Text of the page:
Federal Bank Regulators Approve New Cybersecurity Incident Notification Rule

Published date02 December 2021
Subject MatterFinance and Banking, Technology, Financial Services, Security
Law FirmKramer Levin Naftalis & Frankel LLP
AuthorMr Alan Friedman, Richard E. Farley, Robin Wilcox, Boaz I. Cohen, Daniel Lennard, Austin Manes, Martin M. McSherry, Leslie Kroeger and Randy Kreider

On Nov. 18, 2021, federal bank regulatory agencies approved a final rule requiring banking organizations to notify regulators of "any significant computer-security incident" as soon as possible and no later than 36 hours after a determination that such an incident occurred.1

The rule will take effect on April 1, 2022. Compliance is required for banking organizations and their bank service providers by May 1, 2022.

The Office of the Comptroller of the Currency (OCC), the Federal Deposit Insurance Corp. (FDIC) and the Board of Governors of the Federal Reserve System (Board) (together, the "agencies") issued the final rule, which will require a banking organization to notify its primary federal regulator of any "computer-security incident" that rises to the level of a "notification incident." A "computer-security incident" is defined as one that results in "actual harm to the confidentiality, integrity, or availability of an information system or the information that the system processes, stores, or transmits." A "notification incident" is defined as "a computer-security incident" that has disrupted or degraded, or is reasonably likely to disrupt or degrade, a banking organization's

(i) ability to carry out banking operations, activities or processes, or to deliver banking products and services to a material portion of its customer base, in the ordinary course of business;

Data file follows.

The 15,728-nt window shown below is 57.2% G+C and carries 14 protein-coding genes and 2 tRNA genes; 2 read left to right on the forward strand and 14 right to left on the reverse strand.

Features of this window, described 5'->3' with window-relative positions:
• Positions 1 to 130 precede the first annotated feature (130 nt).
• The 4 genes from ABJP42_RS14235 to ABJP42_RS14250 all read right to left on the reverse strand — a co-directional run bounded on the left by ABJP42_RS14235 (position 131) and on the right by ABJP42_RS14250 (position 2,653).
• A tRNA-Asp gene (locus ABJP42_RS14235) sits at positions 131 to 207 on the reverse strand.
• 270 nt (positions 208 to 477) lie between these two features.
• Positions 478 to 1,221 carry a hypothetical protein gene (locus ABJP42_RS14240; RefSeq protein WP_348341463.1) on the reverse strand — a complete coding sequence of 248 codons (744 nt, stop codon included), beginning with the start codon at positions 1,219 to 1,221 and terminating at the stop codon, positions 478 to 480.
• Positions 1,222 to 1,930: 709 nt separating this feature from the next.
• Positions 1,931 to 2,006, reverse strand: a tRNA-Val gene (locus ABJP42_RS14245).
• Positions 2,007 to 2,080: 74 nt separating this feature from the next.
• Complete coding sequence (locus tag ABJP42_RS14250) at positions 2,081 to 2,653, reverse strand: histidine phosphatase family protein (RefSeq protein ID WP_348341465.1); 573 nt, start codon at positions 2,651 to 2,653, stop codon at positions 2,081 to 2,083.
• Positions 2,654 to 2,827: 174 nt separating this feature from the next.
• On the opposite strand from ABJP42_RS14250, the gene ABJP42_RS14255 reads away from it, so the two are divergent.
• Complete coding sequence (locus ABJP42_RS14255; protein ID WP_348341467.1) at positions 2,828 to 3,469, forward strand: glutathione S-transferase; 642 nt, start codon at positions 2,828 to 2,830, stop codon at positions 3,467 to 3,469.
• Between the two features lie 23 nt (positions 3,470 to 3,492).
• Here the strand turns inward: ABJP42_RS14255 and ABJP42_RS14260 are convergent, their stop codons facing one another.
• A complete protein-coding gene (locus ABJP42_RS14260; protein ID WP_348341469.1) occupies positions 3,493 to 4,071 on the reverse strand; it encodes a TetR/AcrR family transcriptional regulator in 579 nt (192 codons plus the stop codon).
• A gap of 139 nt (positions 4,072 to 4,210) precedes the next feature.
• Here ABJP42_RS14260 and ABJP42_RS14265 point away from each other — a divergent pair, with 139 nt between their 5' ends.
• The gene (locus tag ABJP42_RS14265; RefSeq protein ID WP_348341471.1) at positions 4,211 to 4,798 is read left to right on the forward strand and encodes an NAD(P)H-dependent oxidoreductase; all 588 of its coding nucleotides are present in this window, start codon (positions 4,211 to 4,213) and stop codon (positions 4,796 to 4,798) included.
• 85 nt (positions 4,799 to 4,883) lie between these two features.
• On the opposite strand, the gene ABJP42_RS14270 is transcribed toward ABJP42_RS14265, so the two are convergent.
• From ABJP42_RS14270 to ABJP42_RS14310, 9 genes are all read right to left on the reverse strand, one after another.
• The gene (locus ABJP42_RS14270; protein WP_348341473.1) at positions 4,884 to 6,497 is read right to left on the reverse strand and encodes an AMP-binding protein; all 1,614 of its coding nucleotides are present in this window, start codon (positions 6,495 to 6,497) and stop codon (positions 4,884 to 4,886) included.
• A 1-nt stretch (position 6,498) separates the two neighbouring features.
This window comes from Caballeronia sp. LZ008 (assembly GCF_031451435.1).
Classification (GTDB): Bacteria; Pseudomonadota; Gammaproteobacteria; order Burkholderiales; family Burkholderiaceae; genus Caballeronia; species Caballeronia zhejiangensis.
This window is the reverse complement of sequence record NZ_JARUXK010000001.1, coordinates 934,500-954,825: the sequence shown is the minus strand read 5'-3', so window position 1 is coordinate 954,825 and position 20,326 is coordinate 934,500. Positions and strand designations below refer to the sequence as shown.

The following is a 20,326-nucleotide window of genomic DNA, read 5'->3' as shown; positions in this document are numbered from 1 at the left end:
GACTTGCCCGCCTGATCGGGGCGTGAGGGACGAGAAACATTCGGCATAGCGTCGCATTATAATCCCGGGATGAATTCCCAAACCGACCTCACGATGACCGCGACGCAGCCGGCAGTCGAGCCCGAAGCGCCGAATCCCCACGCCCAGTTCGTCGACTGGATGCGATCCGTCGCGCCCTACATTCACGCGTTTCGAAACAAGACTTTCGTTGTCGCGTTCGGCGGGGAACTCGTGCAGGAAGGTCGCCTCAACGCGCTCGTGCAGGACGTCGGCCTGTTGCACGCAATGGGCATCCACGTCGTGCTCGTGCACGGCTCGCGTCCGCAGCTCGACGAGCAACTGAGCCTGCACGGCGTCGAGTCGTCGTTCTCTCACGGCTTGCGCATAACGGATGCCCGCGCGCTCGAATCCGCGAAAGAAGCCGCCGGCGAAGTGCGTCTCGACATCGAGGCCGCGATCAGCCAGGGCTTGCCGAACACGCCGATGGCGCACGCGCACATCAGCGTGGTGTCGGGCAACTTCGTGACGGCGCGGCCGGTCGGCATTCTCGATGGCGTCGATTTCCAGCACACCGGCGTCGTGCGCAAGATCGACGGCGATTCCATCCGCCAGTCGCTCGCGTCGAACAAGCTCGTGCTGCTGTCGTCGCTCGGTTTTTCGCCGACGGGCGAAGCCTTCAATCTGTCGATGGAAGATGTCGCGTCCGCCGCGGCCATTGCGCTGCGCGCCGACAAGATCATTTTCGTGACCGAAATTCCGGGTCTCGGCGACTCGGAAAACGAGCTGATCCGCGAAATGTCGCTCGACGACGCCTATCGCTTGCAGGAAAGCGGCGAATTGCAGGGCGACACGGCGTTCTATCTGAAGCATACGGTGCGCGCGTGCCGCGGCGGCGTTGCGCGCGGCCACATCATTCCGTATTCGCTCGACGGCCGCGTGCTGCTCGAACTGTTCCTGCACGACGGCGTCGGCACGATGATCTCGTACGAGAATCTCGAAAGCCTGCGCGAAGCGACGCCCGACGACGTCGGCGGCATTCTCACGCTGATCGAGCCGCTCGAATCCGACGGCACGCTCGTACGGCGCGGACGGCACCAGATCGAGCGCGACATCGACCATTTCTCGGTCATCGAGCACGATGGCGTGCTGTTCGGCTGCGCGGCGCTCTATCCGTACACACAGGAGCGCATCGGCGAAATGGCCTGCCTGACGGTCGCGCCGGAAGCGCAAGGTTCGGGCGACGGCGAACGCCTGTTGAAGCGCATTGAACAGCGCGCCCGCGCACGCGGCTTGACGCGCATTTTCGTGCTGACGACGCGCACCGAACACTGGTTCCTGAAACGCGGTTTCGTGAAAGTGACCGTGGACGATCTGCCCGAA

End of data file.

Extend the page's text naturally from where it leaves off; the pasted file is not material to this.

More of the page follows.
(ii) business line(s), including associated operations, services, functions and support, that upon failure would result in a material loss of revenue, profit or franchise value; or

(iii) operations, including associated services, functions and support, as applicable, the failure or discontinuance of which would pose a threat to the financial stability of the United States.

In addition, the rule will require bank service providers to notify at least one designated point of contact at any affected banking organization customer as soon as possible when the provider experiences any computer-security incident that has disrupted or degraded, or is reasonably likely to materially disrupt or degrade, covered services provided to such banking organization customer for four or more hours.


Cyberattacks targeting banking organizations have become more frequent and severe over time. In addition to threatening the stability of the financial system, these cyberattacks can harm banking organizations' networks, data and systems, and potentially disable their operations or prevent customers from...

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